In August, the New York Department of Health in the US issued emergency regulations tightening access to medical vaccine exemptions for children.

Doctors will now require medical documentation for patients who opt out of immunisations, further limiting routes for vaccine refusal following an earlier repeal of religious exemptions.

The state is experiencing its worst measles outbreak in decades, totalling over 400 cases this year in areas outside of New York City. Yet vaccine-hesitant groups have condemned the laws, citing risks that vaccines may pose to infant development despite the overwhelming evidence that measles, mumps, and rubella (MMR) vaccines are safe and effective.

In the age of rampant vaccine misinformation, GlobalData believes that strengthening public health regulations will be a necessary short-term component of the larger imperative to eliminate measles.

From a national perspective, overall immunisation rates for children 12 months of age or older have remained consistent with historical levels. Around 7.4 million children in the US received the MMR vaccine in 2018 at a vaccination rate of nearly 90 per cent. Instead, most recent infections have occurred in cloistered areas of high vaccine refusal, either due to medical or religious exemptions.

Rockland County in New York, which contains around 0.1 per cent of the total US population, accounted for the vast majority of state-wide cases and roughly 25% of all national measles infections in 2019.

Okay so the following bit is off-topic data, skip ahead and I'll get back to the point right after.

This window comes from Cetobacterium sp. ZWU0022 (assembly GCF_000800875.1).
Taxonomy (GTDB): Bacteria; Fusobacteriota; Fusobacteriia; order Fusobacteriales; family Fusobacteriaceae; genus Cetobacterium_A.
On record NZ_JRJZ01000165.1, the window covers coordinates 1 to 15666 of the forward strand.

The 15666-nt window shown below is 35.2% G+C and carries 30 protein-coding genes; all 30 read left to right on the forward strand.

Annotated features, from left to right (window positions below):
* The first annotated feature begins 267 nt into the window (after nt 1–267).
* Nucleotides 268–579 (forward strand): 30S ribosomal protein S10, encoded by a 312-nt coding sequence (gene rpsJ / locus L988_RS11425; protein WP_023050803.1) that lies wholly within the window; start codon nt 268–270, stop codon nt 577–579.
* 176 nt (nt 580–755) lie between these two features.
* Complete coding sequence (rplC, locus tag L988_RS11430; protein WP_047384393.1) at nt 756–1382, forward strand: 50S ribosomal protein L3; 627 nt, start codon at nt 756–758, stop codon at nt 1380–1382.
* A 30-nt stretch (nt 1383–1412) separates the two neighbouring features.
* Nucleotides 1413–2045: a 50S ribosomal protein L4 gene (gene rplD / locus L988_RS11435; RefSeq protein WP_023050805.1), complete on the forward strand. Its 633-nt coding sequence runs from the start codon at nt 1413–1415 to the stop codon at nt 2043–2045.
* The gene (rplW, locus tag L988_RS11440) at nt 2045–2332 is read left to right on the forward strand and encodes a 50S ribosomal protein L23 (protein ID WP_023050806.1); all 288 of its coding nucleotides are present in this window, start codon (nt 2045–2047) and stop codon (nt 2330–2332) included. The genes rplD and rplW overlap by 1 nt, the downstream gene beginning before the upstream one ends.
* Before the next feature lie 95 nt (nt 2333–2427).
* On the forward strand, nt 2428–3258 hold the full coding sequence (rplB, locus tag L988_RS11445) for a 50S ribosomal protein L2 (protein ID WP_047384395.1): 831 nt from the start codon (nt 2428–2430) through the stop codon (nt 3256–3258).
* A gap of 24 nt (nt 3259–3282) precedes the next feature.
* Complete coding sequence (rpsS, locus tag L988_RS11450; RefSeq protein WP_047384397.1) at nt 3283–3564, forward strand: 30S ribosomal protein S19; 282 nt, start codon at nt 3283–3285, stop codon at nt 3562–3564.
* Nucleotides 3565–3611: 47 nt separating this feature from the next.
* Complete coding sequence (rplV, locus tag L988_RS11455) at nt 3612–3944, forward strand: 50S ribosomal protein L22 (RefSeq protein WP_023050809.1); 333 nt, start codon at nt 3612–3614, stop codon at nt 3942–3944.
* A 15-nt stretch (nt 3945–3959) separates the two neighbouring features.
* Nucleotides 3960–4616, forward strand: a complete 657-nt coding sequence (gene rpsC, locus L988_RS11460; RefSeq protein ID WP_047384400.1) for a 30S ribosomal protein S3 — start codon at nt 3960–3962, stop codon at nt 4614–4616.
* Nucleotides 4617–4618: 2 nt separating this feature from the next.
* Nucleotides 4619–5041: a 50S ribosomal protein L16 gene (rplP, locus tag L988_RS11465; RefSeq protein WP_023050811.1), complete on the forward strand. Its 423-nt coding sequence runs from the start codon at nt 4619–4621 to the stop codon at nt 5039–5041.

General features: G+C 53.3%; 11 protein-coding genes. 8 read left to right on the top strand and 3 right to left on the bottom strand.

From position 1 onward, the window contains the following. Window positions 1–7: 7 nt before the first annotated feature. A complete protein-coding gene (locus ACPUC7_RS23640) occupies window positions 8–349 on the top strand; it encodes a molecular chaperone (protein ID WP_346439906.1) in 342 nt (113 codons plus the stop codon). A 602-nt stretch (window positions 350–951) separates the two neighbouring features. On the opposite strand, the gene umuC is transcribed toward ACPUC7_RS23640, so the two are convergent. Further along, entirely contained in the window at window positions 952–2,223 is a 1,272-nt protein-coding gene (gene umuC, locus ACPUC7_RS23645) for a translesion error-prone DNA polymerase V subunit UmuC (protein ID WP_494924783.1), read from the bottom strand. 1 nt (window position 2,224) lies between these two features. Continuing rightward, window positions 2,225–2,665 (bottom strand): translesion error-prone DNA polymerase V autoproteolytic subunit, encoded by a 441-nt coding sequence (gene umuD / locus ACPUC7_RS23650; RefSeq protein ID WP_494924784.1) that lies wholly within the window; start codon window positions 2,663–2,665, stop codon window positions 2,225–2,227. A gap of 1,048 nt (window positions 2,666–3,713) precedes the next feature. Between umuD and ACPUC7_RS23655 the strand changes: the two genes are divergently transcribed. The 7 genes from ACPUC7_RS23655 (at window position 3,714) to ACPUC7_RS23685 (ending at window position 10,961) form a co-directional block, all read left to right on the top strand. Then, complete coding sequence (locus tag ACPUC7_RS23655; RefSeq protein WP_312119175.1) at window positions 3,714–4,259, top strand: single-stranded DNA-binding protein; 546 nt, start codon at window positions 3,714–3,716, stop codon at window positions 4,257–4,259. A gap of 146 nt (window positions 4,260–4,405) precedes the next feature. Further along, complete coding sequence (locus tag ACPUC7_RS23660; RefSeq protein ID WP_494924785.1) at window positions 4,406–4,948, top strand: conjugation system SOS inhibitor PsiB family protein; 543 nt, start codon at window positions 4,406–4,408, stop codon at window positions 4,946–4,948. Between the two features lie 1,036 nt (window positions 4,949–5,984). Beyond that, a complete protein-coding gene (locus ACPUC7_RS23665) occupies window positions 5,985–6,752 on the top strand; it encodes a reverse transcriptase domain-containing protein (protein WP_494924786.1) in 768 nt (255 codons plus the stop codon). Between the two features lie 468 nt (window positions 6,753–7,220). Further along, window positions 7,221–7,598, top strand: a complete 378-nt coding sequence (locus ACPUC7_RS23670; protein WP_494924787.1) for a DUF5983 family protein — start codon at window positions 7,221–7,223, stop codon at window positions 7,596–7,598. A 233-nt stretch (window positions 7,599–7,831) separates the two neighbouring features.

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After Rockland officials moved to ban all unvaccinated children from public spaces for 30 days, a debate emerged around the balance between community welfare and personal health autonomy.

Unfortunately, the basic terms of this conflict remain misaligned due to suspicion of medical consensus — sown in part by false information circulated via social media.

In the US, the two most commonly administered MMR vaccines are GlaxoSmithKline’s Priorix and Merck’s M-M-R II, the latter of which has been approved by the FDA since 1971. Both products are responsible for the suppression of measles infections in the US over multiple decades, from over 500,000 annual cases before 1963 to a record low of 37 total cases in 2004.

In 2018, Priorix and M-M-R II accounted for over 26% of all pediatric combination vaccine sales in the US. However, experts warn that vaccines become vulnerable to their own success across several generations, erasing the dangers of measles and other infections from the public consciousness and allowing anti-vaccine propaganda to take root.

In 2019, the World Health Organization (WHO) designated vaccine hesitancy as one of the top 10 threats to global health. Fortunately, lessons from the past year will continue to inform new public health strategies in the US. Facing government pressure to combat anti-vaccine content, social media platforms such as Facebook and YouTube are moving to lessen the reach of misleading medical information. Furthermore, there is evidence that social and legal consequences, including school and daycare exclusions, may be effective at motivating parents to vaccinate their children. Most importantly, the health and cost-saving benefits of immunisation must continue to be reinforced to the general public. Childhood vaccines are estimated to prevent 14 million infections in the US for each vaccinated birth cohort, saving over $40bn in projected direct and indirect costs.

Related reports

GlobalData (2019). Seasonal Influenza Vaccines: Market Analysis and Forecasts to 2028, to be published

GlobalData (2019). Pediatric Combination Vaccines: Global Drug Forecast and Market Analysis to 2028, May 2019, GDHC177PIDR